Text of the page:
Unvaccinated Texans 40 times more likely to die of covid than those fully vaccinated in 2021, study says

A medic from the Houston fire department prepares to transport a covid-19 patient to a hospital on Aug. 24. (John Moore/Getty Images)

A vast majority of Texans who have died of covid-19 since the beginning of the year were unvaccinated, according to a grim new Texas health department report released Monday.

The report from the Texas Department of State Health Services examined data from Jan. 15 to Oct. 1 and found that unvaccinated people were much more likely to get infected and die of the coronavirus than those who got their shots.

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Of the nearly 29,000 covid-linked fatalities in Texas during that period, more than 85% were unvaccinated individuals. Nearly 7% of the deaths were among partially vaccinated people, while nearly 8% were fully vaccinated.

The figures highlight just how much more at risk the unvaccinated population has been this year: In all age groups, the state's unvaccinated were 40 times more likely to die than fully vaccinated people. The study also found that the unvaccinated in all age groups were 45 times more likely to have a coronavirus infection than fully vaccinated people. It also looked closely at data from September and underlined the impact of the highly contagious delta variant, which fueled a surge in Texas, as it did in much of the country.

The report from Texas health officials underscores the risk that cases and death counts would spike among the unvaccinated, echoing the alarms that public health officials have been sounding throughout the year. The report, which Texas health officials say is the first statistical assessment of the real-world effect there of vaccines against the coronavirus, also highlights the impact in a state where Republican leaders have sharpened attacks on public health strategies throughout the pandemic. Last month, Texas Gov. Greg Abbott, R, banned any entity in the state from mandating vaccines for workers or customers.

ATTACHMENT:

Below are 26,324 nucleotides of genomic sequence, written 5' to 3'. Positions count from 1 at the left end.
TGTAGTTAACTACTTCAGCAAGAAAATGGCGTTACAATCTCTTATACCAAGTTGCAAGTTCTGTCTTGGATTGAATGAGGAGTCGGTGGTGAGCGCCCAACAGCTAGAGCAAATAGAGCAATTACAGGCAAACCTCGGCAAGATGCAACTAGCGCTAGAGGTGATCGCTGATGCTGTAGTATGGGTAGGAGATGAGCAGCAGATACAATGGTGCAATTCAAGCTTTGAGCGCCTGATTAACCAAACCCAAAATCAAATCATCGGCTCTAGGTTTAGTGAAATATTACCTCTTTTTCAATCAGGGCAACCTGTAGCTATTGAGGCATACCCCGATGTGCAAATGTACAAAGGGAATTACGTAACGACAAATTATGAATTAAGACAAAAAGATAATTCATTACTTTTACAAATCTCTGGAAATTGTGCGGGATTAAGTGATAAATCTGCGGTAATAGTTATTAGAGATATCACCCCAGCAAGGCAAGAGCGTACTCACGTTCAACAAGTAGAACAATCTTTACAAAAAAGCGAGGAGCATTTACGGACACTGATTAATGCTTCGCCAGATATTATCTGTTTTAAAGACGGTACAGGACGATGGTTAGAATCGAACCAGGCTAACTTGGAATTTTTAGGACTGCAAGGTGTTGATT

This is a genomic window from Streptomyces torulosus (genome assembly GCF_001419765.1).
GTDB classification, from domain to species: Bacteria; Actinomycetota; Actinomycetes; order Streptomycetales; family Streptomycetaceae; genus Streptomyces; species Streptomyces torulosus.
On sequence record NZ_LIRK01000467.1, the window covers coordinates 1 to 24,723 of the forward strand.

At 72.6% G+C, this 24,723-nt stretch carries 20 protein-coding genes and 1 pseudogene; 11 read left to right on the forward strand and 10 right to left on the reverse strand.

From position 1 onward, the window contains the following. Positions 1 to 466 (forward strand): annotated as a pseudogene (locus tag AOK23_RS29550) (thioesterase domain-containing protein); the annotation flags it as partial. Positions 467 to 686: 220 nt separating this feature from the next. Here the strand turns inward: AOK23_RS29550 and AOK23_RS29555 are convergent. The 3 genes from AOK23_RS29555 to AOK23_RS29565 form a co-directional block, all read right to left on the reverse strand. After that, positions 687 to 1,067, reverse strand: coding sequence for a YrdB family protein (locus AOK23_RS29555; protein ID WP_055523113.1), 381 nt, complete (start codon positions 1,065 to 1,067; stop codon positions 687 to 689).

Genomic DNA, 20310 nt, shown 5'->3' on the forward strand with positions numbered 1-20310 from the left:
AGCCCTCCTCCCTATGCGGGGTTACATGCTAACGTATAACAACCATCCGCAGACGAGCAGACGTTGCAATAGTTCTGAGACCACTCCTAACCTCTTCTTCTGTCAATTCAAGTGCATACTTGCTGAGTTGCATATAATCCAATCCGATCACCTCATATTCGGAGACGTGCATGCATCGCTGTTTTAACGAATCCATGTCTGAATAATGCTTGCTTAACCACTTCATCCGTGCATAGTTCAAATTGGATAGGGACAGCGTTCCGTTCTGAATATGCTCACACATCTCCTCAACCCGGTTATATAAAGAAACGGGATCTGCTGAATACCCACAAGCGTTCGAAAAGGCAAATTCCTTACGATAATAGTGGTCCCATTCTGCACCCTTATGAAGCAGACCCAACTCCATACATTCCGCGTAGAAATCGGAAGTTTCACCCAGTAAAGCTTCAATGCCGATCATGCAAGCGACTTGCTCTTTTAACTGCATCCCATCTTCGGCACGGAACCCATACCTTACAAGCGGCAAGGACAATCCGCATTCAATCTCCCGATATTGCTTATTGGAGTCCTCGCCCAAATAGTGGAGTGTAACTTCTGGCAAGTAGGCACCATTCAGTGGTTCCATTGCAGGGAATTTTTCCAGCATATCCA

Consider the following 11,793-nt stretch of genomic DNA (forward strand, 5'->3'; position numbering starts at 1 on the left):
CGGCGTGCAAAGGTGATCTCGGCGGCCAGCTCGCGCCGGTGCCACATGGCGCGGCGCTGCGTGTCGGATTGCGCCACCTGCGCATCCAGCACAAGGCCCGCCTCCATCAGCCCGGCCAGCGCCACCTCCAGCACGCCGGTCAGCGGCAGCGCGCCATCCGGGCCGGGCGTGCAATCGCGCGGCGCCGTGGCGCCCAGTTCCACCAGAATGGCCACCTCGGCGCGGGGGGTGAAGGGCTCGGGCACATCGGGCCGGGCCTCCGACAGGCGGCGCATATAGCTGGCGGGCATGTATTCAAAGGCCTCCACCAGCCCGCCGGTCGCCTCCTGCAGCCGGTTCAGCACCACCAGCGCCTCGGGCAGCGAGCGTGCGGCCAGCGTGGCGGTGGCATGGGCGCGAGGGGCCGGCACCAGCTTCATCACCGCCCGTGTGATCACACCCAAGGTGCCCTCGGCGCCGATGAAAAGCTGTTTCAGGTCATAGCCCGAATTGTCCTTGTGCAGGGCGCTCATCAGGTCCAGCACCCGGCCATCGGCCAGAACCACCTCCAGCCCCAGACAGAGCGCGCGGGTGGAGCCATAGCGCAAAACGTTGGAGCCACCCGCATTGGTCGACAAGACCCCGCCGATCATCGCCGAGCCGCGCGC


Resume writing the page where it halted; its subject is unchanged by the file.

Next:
"This analysis quantifies what we've known for months," Jennifer Shuford, the state's chief epidemiologist, said in a statement. "The COVID-19 vaccines are doing an excellent job of protecting people from getting sick and from dying from COVID-19. Vaccination remains the best way to keep yourself and the people close to you safe from this deadly disease."

Shuford's remarks backed the views of other health leaders including Rochelle Walensky, director of the Centers for Disease Control and Prevention, who has described the nation's ordeal as "a pandemic of the unvaccinated."

While Texas is still averaging more than 3,200 new daily infections and almost 110 new deaths a day, the state, like the nation overall, has seen case and death totals fall, according to data tracked by The Washington Post.

Nearly 54% of the state's population is fully vaccinated, trailing the national vaccination rate of 58.4%.

The state data "shows what we already knew - that the unvaccinated are increasing their risk of severe covid disease and death, and we have the data now to prove this," said Bhavna Lall, a clinical assistant professor at University of Houston's college of medicine.